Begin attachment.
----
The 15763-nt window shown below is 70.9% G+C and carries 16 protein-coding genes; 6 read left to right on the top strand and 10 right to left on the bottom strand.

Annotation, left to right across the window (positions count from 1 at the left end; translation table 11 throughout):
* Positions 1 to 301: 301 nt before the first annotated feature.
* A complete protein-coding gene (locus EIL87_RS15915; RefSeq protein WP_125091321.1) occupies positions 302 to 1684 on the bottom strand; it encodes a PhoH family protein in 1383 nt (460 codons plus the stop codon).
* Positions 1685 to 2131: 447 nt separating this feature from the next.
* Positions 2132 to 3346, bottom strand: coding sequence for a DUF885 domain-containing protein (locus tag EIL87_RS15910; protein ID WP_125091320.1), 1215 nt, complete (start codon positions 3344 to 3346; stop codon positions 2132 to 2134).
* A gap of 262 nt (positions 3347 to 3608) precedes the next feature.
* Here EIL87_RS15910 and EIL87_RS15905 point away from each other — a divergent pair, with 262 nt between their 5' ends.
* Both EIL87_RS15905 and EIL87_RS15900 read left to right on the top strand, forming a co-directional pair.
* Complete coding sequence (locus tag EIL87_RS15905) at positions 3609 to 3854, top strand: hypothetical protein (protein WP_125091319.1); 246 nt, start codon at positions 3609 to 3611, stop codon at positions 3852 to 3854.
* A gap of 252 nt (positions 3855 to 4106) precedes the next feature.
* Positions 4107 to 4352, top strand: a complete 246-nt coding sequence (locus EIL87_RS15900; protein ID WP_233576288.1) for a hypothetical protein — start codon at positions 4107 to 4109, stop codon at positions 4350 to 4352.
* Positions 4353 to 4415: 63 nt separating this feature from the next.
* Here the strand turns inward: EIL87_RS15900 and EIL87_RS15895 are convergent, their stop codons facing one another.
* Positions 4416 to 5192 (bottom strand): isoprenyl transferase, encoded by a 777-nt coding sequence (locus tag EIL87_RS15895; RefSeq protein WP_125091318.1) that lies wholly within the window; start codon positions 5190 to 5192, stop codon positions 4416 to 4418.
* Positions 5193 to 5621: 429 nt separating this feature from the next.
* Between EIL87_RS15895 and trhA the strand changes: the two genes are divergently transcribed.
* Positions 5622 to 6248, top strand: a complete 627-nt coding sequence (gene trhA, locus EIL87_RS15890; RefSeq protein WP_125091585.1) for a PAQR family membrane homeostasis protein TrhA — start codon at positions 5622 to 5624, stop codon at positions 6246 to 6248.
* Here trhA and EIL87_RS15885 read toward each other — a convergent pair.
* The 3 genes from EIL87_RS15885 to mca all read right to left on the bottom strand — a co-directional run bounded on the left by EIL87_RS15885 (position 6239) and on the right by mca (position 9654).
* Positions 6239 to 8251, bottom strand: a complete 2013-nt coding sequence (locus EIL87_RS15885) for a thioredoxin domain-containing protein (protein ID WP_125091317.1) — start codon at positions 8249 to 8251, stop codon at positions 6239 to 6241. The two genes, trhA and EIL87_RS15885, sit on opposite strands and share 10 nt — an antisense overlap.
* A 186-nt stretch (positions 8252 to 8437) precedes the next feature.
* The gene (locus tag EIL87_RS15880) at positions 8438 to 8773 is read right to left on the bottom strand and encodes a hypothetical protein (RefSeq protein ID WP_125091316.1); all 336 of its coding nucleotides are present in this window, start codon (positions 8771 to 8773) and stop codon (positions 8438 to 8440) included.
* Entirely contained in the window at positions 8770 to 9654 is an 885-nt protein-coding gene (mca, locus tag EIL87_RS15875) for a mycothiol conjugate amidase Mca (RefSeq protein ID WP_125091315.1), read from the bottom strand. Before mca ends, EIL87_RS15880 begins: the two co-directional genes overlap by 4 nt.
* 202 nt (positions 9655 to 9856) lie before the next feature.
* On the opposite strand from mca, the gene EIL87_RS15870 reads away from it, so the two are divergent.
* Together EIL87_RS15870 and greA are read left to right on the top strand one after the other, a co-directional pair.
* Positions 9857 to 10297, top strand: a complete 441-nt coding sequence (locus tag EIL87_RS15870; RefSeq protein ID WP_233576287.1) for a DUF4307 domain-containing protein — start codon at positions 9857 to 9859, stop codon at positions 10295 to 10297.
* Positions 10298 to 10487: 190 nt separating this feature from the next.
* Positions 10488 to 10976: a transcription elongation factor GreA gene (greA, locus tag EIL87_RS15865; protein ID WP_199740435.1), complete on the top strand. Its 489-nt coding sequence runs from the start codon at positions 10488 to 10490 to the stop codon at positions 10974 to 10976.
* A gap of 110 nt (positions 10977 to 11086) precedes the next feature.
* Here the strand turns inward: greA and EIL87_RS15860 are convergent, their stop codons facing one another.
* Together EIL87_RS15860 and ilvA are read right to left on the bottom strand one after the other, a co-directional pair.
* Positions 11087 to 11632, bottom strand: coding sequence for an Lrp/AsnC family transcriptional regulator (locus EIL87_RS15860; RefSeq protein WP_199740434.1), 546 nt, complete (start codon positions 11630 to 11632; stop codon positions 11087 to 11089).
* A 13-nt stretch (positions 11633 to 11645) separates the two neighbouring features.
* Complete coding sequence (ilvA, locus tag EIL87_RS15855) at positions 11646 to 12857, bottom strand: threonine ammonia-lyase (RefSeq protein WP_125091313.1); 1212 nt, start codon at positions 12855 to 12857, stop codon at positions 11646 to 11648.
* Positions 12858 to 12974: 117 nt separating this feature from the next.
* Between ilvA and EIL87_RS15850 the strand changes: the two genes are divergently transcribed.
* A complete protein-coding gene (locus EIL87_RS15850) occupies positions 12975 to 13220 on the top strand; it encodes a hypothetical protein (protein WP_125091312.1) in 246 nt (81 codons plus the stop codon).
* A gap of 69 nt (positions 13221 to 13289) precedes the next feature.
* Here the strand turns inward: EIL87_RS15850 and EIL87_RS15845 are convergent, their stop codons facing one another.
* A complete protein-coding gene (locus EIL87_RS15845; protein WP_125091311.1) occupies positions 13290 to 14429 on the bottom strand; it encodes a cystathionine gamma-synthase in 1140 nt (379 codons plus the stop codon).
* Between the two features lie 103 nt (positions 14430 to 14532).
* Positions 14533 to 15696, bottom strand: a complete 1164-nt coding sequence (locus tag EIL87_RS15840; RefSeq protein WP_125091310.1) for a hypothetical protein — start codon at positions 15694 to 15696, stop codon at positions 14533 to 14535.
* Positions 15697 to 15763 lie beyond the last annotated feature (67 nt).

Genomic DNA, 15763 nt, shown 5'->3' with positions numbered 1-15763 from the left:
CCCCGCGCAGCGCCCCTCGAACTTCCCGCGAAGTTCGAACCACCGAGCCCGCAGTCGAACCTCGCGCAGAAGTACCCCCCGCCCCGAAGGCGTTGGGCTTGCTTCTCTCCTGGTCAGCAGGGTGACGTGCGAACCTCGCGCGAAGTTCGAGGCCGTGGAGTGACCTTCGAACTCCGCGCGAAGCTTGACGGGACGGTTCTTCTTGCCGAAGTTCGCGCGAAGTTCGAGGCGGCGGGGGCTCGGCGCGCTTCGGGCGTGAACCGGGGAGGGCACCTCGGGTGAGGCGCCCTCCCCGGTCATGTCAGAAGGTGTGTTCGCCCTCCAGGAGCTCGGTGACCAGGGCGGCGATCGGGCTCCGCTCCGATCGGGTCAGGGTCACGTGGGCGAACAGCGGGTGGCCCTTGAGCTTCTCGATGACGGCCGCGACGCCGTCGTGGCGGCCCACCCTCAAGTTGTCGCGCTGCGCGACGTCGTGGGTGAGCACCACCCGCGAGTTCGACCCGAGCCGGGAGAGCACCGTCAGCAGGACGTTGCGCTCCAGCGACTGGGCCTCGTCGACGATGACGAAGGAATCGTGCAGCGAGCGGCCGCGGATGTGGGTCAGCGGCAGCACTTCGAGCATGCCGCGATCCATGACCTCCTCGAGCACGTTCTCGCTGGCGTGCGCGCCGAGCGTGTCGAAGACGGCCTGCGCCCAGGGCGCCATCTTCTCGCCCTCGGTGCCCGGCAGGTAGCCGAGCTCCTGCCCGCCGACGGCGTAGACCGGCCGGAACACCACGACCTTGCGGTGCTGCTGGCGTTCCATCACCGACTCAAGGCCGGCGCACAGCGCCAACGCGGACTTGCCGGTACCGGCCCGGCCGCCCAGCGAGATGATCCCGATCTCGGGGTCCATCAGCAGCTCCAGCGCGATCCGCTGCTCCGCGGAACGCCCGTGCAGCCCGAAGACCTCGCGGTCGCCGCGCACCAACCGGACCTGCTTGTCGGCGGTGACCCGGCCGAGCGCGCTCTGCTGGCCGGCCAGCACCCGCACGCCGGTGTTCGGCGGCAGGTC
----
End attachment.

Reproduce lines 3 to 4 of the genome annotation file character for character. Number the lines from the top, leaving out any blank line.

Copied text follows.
* Positions 1 to 301: 301 nt before the first annotated feature.
* A complete protein-coding gene (locus EIL87_RS15915; RefSeq protein WP_125091321.1) occupies positions 302 to 1684 on the bottom strand; it encodes a PhoH family protein in 1383 nt (460 codons plus the stop codon).